Banani RoyModelling Steering within Above-the-Surface Interaction LayersMartin DechantChristianne RookeTushita PatelGurjot BhattiKINECTWheels: Wheelchair Input for Motion-Based Video GamesOliver SchneiderRodrigo Vicencio-MoreiraStephanie SmaleThe Effects of Local Lag on Tightly-Coupled Interaction in Distributed GroupwareSSMRecolor: Improving Recoloring Tools with Situation-Specific Models of Color DifferentiationDavid FlatlaRowan YatesIan StavnessYudi XueEmotional response and visual attention to non-photorealistic imagesFrançois Roewer-DespresCarrie GatesLiu JunMethods for Evaluating Gameplay Experience in a Serious Gaming ContextBiofeedback Game Design: Using Direct and Indirect Physiological Control to Enhance Game InteractionBrain and Body Interfaces: Designing for Meaningful InteractionJeff DyckChengzhao LiImproving Assistive Software for Color Vision Deficiency through Multiple Model AggregationAmy FulmerWiimote vs. Controller: Electroencephalographic Measurement of Affective Gameplay InteractionMd. Sami UddinShane DielschneiderLaVizKit: A visualization toolkitArtificial Landmarks Augmented Linear Control Widgets to Improve Spatial Learning and Revisitation PerformanceScott BatemanPersonalized Simulations of Colour Vision DeficiencyJelly Polo: a sports game using small-scale exertionCorrelation between heart rate, electrodermal activity and player experience in First-Person Shooter gamesScott OlsonRagu KattinakereLéo LanièceJulie FraserChristopher BrooksJustin GowenGame HeuristicsCéline FerréHandMark Menus: Use Hands as Landmarks in Large Touch ScreensGaurav AroraAdvanced gaze visualizations for three-dimensional virtual environmentsKatelyn Wiley

The Human-Computer Interaction Lab is a research facility in the Department of Computer Science at the University of Saskatchewan. We carry out research in computer-supported cooperation, next-generation interfaces, computer games, affective computing, surface computing, and information visualization.


Regan Mandryk
University of Saskatchewan
Carl Gutwin
University of Saskatchewan
Ian Stavness
University of Saskatchewan

Current Research

HandMark Menus: Use Hands as Landmarks in Large Touch Screens
HandMark Menus are rapid access techniques specially designed for large multi-touch surfaces. There are two versions of HandMark Menus, and both place commands in spatially stable spaces around and between the fingers of both hands, so with practice, users can learn locations of commands by taking advantage of the proprioceptive knowledge of their own hands and fingers.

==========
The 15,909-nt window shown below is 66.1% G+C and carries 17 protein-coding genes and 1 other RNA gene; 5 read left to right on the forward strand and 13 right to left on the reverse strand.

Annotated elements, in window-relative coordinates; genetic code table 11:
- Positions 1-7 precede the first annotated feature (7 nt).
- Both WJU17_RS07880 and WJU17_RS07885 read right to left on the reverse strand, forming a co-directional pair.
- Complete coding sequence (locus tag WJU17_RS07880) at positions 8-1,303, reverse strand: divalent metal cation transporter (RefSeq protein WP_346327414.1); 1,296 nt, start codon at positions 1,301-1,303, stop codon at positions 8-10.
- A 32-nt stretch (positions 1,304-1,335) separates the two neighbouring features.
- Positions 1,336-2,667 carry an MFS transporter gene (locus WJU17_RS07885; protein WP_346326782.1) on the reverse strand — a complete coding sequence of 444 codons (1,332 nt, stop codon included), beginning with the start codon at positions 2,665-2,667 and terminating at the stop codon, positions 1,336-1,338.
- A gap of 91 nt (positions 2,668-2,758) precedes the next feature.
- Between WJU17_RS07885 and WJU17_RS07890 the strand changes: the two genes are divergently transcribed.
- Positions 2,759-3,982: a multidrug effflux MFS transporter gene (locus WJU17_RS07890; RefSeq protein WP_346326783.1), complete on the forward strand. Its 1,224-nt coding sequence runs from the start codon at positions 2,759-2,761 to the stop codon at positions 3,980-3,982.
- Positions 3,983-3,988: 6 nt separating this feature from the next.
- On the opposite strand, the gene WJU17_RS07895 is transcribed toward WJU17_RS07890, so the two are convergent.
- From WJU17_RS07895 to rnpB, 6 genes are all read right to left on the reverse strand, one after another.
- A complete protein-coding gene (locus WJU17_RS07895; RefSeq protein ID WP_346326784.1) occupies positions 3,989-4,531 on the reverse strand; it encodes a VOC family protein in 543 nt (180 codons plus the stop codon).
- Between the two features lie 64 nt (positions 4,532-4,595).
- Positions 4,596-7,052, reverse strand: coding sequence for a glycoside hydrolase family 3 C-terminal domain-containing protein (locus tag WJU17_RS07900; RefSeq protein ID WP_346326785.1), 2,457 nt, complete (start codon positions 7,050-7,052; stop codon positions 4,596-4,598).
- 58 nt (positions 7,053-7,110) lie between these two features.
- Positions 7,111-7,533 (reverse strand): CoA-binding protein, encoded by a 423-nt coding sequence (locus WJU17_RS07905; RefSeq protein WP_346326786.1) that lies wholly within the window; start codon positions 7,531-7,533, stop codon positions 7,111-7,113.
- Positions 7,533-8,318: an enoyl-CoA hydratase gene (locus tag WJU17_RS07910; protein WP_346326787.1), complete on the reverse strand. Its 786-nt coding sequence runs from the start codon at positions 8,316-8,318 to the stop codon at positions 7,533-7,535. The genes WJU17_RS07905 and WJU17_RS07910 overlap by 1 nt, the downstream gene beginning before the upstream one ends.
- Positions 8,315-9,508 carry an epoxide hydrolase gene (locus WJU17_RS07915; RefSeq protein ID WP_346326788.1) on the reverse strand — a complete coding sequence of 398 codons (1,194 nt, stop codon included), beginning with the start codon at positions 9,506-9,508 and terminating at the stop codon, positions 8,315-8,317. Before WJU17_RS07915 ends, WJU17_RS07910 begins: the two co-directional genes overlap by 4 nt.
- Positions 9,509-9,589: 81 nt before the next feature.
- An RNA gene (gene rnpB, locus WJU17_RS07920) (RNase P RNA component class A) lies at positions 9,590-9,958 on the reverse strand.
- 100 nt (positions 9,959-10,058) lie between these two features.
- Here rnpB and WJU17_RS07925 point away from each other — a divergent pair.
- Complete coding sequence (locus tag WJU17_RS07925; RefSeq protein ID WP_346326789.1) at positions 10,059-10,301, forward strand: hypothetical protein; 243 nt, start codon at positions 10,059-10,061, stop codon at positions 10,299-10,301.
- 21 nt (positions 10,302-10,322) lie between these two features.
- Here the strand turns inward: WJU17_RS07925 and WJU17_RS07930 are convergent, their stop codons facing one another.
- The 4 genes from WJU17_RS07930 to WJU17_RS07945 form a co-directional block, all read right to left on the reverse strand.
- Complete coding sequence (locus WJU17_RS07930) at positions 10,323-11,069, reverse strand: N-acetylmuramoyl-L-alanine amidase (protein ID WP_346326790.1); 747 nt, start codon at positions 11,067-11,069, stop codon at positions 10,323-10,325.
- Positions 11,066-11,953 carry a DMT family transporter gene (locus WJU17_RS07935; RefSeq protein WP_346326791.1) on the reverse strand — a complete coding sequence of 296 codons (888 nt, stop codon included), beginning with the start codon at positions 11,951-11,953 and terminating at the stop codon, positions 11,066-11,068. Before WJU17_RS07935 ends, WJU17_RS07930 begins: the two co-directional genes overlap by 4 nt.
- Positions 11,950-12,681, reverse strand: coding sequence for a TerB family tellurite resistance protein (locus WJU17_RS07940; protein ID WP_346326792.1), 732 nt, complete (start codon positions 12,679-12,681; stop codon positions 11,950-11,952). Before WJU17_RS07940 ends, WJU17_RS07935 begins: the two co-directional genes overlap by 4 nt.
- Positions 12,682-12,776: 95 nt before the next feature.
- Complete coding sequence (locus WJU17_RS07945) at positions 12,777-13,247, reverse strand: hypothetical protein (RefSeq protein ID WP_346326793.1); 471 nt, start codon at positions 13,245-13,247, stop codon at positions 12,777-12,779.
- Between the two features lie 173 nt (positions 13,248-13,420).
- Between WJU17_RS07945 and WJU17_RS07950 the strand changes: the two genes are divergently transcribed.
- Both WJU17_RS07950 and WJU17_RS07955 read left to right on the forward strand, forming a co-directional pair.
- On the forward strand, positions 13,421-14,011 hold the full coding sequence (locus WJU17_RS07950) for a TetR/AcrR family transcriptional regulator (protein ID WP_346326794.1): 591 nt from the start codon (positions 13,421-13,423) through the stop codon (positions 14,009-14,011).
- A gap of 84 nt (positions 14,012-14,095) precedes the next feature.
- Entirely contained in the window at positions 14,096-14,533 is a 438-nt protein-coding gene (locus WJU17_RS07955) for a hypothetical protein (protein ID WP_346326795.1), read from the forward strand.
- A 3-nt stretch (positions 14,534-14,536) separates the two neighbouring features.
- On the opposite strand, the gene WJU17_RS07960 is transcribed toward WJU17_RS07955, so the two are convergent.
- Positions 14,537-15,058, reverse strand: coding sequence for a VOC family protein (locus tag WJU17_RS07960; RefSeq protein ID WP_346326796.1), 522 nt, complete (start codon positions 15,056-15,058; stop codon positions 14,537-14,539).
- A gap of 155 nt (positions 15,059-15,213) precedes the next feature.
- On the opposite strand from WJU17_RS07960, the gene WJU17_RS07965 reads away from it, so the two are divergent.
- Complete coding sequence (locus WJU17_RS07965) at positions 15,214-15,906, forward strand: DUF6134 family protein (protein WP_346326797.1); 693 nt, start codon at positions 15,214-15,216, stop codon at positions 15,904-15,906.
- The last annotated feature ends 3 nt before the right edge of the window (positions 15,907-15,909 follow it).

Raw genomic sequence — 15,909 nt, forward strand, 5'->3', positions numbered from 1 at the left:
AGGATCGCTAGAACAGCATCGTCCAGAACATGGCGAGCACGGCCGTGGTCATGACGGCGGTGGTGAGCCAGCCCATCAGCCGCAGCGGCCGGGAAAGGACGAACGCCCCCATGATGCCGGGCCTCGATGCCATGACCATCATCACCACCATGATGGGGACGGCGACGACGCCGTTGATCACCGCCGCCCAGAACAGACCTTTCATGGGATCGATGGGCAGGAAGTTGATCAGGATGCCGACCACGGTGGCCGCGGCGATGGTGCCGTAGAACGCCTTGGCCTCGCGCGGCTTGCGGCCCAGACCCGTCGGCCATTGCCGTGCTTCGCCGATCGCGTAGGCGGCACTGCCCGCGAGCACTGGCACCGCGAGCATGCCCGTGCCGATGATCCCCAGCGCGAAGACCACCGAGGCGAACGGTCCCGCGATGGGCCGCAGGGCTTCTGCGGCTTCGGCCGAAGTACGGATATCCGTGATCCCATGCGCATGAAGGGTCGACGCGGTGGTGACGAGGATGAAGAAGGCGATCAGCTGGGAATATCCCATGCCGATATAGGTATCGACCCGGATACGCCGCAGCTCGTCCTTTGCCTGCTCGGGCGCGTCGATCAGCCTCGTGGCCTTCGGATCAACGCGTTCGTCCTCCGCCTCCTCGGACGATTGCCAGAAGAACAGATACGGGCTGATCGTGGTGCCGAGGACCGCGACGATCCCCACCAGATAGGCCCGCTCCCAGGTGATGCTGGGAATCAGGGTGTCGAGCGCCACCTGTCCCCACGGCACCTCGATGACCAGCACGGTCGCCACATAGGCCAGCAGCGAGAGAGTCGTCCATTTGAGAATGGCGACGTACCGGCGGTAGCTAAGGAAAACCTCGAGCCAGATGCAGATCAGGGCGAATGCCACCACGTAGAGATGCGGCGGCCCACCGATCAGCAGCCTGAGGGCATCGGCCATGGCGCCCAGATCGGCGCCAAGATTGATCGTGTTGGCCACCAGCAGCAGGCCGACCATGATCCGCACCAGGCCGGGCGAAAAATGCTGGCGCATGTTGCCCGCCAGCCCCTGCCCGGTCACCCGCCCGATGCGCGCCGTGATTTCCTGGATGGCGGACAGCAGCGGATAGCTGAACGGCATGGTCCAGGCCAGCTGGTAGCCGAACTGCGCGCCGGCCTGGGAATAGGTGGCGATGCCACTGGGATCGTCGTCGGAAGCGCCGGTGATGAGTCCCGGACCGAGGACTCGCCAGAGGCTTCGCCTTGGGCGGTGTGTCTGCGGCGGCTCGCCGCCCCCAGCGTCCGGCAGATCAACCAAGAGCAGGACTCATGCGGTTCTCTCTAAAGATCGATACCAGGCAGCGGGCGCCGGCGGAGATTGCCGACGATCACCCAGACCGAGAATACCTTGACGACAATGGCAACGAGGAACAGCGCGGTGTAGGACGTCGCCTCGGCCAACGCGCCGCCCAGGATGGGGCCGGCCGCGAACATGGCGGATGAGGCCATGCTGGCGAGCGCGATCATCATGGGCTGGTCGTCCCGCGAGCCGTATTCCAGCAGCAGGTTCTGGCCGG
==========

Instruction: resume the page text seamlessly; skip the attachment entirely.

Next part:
SWaGUR: Saskatchewan-Waterloo Games User Research
The Canadian computer game industry is the third largest in the world, behind the USA and Japan. The sector contributes $2.3 billion annually to Canada's GDP, it employs 16,500 people, and the demand for skilled talent in creative and technical roles is increasing: 40% of Canadian game companies expect over 25% growth in the next 2 years.
Jelly Polo: a sports game using small-scale exertion
Sports video games should be inherently competitive, but they fall short in providing true competition for the players.
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Recent Publications

Effects of Visual Distinctiveness on Learning and Retrieval in Icon Toolbars
Chajadi, F., Uddin, M., Gutwin, C. (2020), Proceedings of the 46th Graphics Interface Conference, GI 2020. Toronto, ON, Canada. 11. To appear.
In-game and Out-of-game Social Anxiety Influences Player Motivations, Activities, and Experiences in MMORPGs
Dechant, M., Poeller, S., Johanson, C., Wiley, K., Mandryk, R. (2020), Proceedings of the 2020 CHI Conference on Human Factors in Computing Systems. <doi:10.1145/3313831.3376734>
How Points and Theme Affect Performance and Experience in a Gamified Cognitive Task
Wiley, K., Vedress, S., Mandryk, R. (2020), CHI '20. <doi:10.1145/3313831.3376697>
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